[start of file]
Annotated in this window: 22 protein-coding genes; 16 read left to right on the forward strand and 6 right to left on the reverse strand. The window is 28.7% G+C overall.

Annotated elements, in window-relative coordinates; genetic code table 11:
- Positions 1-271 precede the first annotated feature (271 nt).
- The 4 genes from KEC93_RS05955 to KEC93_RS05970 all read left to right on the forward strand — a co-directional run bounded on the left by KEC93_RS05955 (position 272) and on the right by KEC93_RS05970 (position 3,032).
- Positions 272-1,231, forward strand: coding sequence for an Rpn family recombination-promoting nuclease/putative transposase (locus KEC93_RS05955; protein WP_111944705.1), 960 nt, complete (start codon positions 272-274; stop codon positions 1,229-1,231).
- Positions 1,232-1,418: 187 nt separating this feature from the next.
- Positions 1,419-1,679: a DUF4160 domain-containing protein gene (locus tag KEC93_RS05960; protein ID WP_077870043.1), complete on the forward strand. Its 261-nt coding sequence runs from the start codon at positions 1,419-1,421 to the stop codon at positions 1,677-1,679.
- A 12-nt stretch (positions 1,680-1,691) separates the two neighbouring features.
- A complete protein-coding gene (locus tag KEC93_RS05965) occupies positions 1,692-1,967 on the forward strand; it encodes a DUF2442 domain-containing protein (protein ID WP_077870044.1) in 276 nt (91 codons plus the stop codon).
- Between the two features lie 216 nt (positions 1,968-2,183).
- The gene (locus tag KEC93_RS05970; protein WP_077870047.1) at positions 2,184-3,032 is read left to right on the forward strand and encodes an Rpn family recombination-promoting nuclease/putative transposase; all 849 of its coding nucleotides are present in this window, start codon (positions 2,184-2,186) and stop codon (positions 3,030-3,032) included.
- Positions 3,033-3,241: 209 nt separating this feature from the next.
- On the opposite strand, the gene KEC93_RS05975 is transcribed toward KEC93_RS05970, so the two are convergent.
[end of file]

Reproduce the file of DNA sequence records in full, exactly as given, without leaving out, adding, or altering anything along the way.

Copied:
Annotated in this window: 22 protein-coding genes; 16 read left to right on the forward strand and 6 right to left on the reverse strand. The window is 28.7% G+C overall.

Annotated elements, in window-relative coordinates; genetic code table 11:
- Positions 1-271 precede the first annotated feature (271 nt).
- The 4 genes from KEC93_RS05955 to KEC93_RS05970 all read left to right on the forward strand — a co-directional run bounded on the left by KEC93_RS05955 (position 272) and on the right by KEC93_RS05970 (position 3,032).
- Positions 272-1,231, forward strand: coding sequence for an Rpn family recombination-promoting nuclease/putative transposase (locus KEC93_RS05955; protein WP_111944705.1), 960 nt, complete (start codon positions 272-274; stop codon positions 1,229-1,231).
- Positions 1,232-1,418: 187 nt separating this feature from the next.
- Positions 1,419-1,679: a DUF4160 domain-containing protein gene (locus tag KEC93_RS05960; protein ID WP_077870043.1), complete on the forward strand. Its 261-nt coding sequence runs from the start codon at positions 1,419-1,421 to the stop codon at positions 1,677-1,679.
- A 12-nt stretch (positions 1,680-1,691) separates the two neighbouring features.
- A complete protein-coding gene (locus tag KEC93_RS05965) occupies positions 1,692-1,967 on the forward strand; it encodes a DUF2442 domain-containing protein (protein ID WP_077870044.1) in 276 nt (91 codons plus the stop codon).
- Between the two features lie 216 nt (positions 1,968-2,183).
- The gene (locus tag KEC93_RS05970; protein WP_077870047.1) at positions 2,184-3,032 is read left to right on the forward strand and encodes an Rpn family recombination-promoting nuclease/putative transposase; all 849 of its coding nucleotides are present in this window, start codon (positions 2,184-2,186) and stop codon (positions 3,030-3,032) included.
- Positions 3,033-3,241: 209 nt separating this feature from the next.
- On the opposite strand, the gene KEC93_RS05975 is transcribed toward KEC93_RS05970, so the two are convergent.